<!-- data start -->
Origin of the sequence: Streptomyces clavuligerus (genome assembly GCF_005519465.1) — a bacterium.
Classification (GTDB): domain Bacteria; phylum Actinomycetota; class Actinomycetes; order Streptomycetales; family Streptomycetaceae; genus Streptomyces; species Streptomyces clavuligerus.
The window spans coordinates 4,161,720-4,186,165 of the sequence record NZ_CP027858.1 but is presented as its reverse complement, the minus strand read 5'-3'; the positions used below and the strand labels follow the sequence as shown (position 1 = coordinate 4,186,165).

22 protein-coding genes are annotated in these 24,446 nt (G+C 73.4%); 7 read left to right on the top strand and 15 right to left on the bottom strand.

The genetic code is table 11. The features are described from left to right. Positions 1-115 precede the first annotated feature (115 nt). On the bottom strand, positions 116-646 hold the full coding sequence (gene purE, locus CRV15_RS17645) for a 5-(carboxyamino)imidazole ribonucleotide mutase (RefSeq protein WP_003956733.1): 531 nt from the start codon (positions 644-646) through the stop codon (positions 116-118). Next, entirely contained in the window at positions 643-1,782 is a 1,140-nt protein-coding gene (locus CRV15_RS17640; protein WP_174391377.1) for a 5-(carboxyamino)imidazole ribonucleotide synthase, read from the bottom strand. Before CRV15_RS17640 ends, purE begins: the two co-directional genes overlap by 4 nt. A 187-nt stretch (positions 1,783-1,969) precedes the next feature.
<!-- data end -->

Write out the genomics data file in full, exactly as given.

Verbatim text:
Origin of the sequence: Streptomyces clavuligerus (genome assembly GCF_005519465.1) — a bacterium.
Classification (GTDB): domain Bacteria; phylum Actinomycetota; class Actinomycetes; order Streptomycetales; family Streptomycetaceae; genus Streptomyces; species Streptomyces clavuligerus.
The window spans coordinates 4,161,720-4,186,165 of the sequence record NZ_CP027858.1 but is presented as its reverse complement, the minus strand read 5'-3'; the positions used below and the strand labels follow the sequence as shown (position 1 = coordinate 4,186,165).

22 protein-coding genes are annotated in these 24,446 nt (G+C 73.4%); 7 read left to right on the top strand and 15 right to left on the bottom strand.

The genetic code is table 11. The features are described from left to right. Positions 1-115 precede the first annotated feature (115 nt). On the bottom strand, positions 116-646 hold the full coding sequence (gene purE, locus CRV15_RS17645) for a 5-(carboxyamino)imidazole ribonucleotide mutase (RefSeq protein WP_003956733.1): 531 nt from the start codon (positions 644-646) through the stop codon (positions 116-118). Next, entirely contained in the window at positions 643-1,782 is a 1,140-nt protein-coding gene (locus CRV15_RS17640; protein WP_174391377.1) for a 5-(carboxyamino)imidazole ribonucleotide synthase, read from the bottom strand. Before CRV15_RS17640 ends, purE begins: the two co-directional genes overlap by 4 nt. A 187-nt stretch (positions 1,783-1,969) precedes the next feature.